Commodity prices shoot up in Bangladesh ahead of Ramadan

Staff Correspondent | Published: 00:16, Apr 13,2021 | Updated: 06:36, Apr 13,2021

 
 

Prices of a number of essential commodities witnessed a fresh increase on Monday, ahead of more government restrictions on business activities and public movement to check COVID-19 infections and Ramadan, the fasting month of the Muslims which is likely to begin tomorrow.

The city’s kitchen markets were swamped by huge crowds on Monday after the announcement of fresh restrictions on all activities across the country from Wednesday to contain the surging coronavirus infections.

According to traders, there was a surge in the number of buyers in the markets as people were buying certain items in large quantities over fears of possible supply shortage during the COVID-19 restrictions in April 14-21.

They said that consumers were also buying some commodities in additional quantities for Ramadan.

Although the prices of rice and vegetables, which are consumed heavily in Ramadan, went up on the kitchen markets in the city on Monday, prices of other commodities had remained high for the past few months.

The prices of rice increased by Tk 2-3 a kilogram in the city and the medium quality variety was selling for Tk 5560 a kg on the day.

The standard variety of Miniket rice sold for Tk 64-67 a kg and the fine variety sold for Tk 68-70 a kg. Najirshail rice sold for Tk 70-72 a kg in the city.

The prices of some vegetables, including aubergine and cucumber, rose by Tk 10-20 a kilogram on the kitchen markets on Monday.

Aubergine sold for Tk 60-80 a kg, papaya for Tk 30-40 a kg, bitter gourd for Tk 60 a kg, bottle gourd for Tk 50-60 apiece, beans for Tk 30-40 a kg, radish for Tk 20-30 a kg,  cucumber for Tk 60-70 a kg and tomato for Tk 30-35 a kg on the day.

Potato was selling for Tk 20 a kg while green chilli was selling for Tk 6070 a kg on the day. The prices of onion increased by Tk 5 a kg. The local variety sold for Tk 40-45 a kg while the imported variety sold for Tk 35-38 a kg in the capital.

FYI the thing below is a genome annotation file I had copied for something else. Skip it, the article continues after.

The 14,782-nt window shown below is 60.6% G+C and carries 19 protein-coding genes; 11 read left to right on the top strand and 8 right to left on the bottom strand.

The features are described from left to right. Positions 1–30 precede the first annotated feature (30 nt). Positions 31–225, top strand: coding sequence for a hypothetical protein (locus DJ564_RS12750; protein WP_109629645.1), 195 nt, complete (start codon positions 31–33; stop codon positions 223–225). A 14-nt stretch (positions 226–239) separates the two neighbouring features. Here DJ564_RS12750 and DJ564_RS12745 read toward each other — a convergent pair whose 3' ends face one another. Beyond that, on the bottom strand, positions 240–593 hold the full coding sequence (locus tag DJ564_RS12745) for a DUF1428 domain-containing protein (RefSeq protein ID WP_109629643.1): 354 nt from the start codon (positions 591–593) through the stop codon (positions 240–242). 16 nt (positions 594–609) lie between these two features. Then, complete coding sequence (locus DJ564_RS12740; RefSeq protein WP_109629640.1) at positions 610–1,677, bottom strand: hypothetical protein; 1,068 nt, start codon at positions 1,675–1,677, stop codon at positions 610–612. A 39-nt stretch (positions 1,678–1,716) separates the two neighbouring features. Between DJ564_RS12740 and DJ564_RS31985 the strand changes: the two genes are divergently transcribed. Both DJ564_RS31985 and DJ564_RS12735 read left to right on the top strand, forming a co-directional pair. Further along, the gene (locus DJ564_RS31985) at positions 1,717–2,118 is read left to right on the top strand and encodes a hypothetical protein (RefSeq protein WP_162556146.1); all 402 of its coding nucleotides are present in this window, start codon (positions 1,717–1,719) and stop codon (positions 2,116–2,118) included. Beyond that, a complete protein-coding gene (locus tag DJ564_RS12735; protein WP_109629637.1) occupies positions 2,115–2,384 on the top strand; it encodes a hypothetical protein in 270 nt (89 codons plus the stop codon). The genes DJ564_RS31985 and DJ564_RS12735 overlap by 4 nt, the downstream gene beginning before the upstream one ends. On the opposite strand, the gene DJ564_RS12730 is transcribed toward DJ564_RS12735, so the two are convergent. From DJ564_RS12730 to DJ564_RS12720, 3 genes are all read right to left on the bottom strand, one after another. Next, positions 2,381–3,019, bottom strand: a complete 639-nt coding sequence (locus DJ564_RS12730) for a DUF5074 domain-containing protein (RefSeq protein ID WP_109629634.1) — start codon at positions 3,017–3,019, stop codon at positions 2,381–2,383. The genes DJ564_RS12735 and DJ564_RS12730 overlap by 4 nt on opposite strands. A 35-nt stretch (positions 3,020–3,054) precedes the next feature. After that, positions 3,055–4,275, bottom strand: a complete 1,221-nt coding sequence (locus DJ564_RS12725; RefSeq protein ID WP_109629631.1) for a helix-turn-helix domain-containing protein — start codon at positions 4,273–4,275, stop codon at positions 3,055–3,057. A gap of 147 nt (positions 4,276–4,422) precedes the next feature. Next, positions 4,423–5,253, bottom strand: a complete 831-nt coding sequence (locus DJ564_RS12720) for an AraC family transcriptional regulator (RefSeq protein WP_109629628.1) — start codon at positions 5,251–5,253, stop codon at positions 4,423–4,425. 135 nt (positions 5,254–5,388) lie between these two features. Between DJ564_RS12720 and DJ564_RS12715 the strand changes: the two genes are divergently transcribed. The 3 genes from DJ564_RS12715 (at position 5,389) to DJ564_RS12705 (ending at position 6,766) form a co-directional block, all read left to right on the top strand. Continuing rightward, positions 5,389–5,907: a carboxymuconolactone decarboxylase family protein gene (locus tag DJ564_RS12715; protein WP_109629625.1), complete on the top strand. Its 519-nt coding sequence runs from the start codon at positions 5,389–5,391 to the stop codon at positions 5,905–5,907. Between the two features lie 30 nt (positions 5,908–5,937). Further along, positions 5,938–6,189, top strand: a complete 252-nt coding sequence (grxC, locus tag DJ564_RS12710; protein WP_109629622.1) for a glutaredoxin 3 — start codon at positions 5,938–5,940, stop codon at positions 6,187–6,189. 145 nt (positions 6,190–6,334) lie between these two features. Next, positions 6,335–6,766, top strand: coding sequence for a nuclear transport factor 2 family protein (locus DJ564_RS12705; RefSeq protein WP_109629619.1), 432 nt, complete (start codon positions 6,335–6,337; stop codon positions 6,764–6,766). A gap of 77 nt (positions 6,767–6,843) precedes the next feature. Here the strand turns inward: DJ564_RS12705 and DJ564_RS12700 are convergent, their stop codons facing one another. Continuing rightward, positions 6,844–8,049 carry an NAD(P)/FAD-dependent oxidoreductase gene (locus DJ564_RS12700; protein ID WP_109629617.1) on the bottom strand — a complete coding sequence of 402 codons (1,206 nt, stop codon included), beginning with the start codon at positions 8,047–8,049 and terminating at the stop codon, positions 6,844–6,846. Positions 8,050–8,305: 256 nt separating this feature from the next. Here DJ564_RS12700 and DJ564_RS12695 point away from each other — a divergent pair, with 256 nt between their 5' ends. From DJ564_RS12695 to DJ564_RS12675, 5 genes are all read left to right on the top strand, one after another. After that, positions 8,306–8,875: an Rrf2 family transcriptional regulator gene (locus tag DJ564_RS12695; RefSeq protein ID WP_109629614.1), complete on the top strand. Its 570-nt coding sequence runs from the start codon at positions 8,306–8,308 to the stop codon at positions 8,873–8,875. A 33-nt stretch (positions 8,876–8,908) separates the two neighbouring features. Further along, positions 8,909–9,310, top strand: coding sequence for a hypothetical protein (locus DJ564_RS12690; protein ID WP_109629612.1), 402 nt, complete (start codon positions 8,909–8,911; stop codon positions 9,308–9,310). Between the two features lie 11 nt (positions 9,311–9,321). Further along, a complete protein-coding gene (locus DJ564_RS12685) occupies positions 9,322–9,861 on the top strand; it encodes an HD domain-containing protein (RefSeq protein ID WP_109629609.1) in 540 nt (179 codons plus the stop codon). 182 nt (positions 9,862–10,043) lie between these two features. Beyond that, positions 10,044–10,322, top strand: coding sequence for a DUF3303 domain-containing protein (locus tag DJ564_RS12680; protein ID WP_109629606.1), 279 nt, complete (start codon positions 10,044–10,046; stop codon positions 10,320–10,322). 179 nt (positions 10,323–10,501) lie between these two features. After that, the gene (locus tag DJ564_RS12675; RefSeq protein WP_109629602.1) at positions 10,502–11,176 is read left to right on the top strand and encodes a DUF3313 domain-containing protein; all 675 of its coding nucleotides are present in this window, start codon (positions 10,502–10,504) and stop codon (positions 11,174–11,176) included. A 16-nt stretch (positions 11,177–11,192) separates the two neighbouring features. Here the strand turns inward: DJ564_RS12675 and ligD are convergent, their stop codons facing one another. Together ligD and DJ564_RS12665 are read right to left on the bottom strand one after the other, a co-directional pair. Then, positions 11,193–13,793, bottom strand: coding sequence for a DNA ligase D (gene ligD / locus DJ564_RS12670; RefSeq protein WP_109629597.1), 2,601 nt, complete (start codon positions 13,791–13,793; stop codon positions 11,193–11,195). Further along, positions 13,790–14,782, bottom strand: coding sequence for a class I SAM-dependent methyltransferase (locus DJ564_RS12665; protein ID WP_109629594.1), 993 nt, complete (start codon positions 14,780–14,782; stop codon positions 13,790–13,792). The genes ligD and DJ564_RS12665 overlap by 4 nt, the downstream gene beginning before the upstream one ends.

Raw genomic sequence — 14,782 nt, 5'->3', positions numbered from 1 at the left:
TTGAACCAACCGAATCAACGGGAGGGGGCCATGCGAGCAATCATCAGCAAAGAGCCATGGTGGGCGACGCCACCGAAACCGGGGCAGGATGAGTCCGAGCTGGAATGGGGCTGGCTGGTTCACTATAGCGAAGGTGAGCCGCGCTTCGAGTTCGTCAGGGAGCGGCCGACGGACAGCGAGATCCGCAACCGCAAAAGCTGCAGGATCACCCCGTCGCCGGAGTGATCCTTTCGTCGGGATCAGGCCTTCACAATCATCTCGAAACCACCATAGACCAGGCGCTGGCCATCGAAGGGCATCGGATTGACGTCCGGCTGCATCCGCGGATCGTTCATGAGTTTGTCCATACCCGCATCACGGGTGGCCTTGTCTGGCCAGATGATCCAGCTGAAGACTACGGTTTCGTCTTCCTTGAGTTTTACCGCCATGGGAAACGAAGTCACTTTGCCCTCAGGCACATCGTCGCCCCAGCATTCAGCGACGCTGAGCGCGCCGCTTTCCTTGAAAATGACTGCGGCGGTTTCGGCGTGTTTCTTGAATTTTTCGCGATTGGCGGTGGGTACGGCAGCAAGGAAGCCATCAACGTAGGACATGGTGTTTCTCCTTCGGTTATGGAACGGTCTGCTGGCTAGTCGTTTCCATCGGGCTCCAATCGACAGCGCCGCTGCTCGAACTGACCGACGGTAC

Amid the continuous hike in the prices of essential commodities, the Department of Agricultural Marketing on Monday set the maximum retail prices of six commodities — onion, sugar, gram, red lentil, soya bean oil and dates.

The DAM set the prices of onion at Tk 40 a kg, sugar at Tk 67-68 a kg, fine quality of red lentil at Tk 97-103 a kg and the coarse variety at Tk 61-65 a kg, the coarse variety of dates at Tk 80-100 a kg and the fine quality variety at Tk 200-250 a kg and that of soya bean oil at Tk 139 a litre.    

A one-litre bottle of soya bean oil sold for Tk 135-140 while five litres of packaged soya bean oil sold for Tk 630-650 on Monday.

Unpackaged soya bean oil sold for Tk 120-125 a litre and palm oil sold for Tk 110-115 a litre on the day.

Refined sugar retailed at Tk 68-70 a kg while the locally produced variety retailed at Tk 70 a kg. The price of broiler chicken remained unchanged and the item was selling for Tk 150-160 a kg.

The Sonali variety was selling for Tk 230-250 a kg while the local variety of chicken was selling for Tk 450-500 a kg on the day.

The price of eggs remained unchanged. The item was selling for Tk 3032 a hali or four pieces.

The coarse variety of red lentil sold for Tk 65-70 a kg while the mediumquality variety sold for Tk 85-90 a kg on the markets.

The fine variety of red lentil sold for Tk 115-120 a kg.

The imported variety of garlic retailed at Tk 110-130 a kg while the local variety sold for Tk 100-110 a kg in the capital.

The imported variety of ginger sold for Tk 90-140 a kg and the local variety retailed at Tk 100-120 a kg.

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